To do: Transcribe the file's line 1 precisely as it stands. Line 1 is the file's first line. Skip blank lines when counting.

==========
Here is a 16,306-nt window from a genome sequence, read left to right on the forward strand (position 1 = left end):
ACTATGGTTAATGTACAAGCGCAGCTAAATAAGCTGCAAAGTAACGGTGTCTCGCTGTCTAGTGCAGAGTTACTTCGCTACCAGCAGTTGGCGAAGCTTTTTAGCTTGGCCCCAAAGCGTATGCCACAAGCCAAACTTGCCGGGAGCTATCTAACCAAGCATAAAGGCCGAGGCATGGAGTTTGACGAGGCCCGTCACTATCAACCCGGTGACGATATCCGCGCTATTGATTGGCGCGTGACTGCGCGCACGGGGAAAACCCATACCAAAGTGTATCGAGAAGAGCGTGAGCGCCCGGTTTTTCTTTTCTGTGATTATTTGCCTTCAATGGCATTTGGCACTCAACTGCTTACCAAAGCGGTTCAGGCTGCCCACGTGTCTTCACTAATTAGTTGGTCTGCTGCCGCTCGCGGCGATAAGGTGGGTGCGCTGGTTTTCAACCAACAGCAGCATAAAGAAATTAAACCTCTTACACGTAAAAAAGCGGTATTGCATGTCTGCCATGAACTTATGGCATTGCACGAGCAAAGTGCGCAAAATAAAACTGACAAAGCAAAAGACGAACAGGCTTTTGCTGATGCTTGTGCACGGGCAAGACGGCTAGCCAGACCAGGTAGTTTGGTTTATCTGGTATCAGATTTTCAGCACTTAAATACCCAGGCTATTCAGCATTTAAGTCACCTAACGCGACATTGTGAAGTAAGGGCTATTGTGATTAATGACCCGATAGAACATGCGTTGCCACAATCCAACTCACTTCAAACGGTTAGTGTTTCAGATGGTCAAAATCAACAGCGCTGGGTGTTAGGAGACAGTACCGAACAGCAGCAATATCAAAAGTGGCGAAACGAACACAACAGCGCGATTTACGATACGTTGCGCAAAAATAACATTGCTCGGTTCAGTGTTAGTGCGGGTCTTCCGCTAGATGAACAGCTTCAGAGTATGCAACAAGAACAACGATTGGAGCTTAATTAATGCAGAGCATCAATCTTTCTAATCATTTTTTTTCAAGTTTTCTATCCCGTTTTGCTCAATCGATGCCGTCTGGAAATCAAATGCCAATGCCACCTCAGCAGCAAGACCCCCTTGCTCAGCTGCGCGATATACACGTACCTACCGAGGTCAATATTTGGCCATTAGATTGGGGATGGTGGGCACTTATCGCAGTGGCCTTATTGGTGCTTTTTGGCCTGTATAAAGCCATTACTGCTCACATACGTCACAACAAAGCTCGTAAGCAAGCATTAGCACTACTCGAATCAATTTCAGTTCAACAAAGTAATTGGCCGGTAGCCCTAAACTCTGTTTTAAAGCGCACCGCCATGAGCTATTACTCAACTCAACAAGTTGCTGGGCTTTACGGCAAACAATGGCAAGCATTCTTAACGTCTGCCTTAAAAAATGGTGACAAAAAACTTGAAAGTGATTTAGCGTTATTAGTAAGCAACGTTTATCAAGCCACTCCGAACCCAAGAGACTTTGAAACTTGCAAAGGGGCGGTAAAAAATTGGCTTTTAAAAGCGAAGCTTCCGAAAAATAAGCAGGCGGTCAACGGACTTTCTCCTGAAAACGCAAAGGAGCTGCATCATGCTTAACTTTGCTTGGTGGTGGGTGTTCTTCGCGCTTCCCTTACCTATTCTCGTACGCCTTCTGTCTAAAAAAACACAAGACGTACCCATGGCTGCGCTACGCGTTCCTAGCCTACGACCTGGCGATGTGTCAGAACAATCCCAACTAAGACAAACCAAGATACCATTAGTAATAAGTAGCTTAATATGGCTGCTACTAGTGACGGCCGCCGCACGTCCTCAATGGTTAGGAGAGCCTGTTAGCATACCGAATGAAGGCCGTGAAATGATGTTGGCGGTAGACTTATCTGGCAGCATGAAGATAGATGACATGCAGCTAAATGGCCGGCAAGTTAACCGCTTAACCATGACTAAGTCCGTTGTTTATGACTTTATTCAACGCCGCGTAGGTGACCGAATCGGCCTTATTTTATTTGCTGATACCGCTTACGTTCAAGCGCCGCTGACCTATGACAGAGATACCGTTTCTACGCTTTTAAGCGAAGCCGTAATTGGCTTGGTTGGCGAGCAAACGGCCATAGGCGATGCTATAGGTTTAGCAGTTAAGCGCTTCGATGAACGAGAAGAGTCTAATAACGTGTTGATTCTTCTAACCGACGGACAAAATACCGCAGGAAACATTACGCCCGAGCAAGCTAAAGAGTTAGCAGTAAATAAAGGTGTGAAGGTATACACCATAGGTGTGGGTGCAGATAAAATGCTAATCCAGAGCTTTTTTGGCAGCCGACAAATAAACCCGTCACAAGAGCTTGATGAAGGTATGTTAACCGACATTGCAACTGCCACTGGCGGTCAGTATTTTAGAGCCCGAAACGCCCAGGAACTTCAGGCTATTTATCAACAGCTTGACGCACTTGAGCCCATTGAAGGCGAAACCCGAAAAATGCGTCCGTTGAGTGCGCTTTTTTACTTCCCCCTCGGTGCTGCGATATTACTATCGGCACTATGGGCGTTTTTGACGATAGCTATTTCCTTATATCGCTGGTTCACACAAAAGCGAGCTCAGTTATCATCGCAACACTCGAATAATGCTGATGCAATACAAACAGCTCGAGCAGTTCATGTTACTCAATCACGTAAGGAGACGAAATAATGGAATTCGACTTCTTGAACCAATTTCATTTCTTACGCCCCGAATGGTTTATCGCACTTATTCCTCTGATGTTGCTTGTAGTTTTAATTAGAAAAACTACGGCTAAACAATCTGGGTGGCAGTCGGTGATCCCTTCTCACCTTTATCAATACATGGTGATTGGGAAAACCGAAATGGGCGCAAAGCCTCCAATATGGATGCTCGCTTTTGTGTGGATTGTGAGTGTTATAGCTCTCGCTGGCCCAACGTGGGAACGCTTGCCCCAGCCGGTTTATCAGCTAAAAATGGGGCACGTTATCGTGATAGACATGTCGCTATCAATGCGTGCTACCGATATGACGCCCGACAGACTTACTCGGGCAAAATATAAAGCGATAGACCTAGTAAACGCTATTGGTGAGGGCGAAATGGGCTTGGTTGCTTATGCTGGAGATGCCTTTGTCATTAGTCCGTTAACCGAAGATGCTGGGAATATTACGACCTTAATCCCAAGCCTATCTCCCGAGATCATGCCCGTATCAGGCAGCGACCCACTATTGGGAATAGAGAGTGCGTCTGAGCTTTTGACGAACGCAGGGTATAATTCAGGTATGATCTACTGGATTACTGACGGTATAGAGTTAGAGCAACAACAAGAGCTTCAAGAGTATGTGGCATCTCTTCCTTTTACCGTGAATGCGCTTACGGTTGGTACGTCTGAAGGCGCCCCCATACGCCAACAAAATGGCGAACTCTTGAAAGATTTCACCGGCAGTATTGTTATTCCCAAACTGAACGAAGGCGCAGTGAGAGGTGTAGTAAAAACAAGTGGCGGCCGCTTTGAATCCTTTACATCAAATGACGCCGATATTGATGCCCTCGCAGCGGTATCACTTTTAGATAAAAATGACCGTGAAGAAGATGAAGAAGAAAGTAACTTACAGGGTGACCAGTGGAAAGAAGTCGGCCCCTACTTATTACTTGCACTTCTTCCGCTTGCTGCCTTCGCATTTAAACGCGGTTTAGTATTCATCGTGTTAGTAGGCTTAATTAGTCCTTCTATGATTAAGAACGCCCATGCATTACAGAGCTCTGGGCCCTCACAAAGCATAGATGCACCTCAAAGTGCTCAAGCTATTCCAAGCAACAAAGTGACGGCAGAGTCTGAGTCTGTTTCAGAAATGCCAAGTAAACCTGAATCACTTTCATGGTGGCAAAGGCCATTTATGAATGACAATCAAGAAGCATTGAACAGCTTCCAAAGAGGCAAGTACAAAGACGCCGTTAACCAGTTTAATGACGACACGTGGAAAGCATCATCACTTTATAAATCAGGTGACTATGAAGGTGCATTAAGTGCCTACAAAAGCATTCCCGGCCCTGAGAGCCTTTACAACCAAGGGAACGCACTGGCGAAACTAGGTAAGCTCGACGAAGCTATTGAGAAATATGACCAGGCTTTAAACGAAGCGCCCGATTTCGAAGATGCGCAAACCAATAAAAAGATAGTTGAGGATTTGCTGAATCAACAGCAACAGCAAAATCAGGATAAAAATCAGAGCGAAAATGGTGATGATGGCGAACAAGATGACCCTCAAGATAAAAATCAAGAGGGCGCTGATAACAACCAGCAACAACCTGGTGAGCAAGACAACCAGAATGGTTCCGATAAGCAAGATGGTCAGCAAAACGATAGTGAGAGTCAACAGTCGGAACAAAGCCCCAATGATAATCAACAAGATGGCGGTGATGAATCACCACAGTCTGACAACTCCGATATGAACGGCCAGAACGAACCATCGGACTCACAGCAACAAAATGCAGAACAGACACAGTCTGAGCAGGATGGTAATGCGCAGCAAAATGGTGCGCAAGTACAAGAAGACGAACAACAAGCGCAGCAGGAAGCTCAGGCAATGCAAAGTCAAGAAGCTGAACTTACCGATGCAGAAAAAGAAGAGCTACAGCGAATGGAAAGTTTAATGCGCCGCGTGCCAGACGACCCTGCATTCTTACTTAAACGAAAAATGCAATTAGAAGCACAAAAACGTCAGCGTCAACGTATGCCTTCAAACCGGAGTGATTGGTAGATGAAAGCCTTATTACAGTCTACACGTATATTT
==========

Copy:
Here is a 16,306-nt window from a genome sequence, read left to right on the forward strand (position 1 = left end):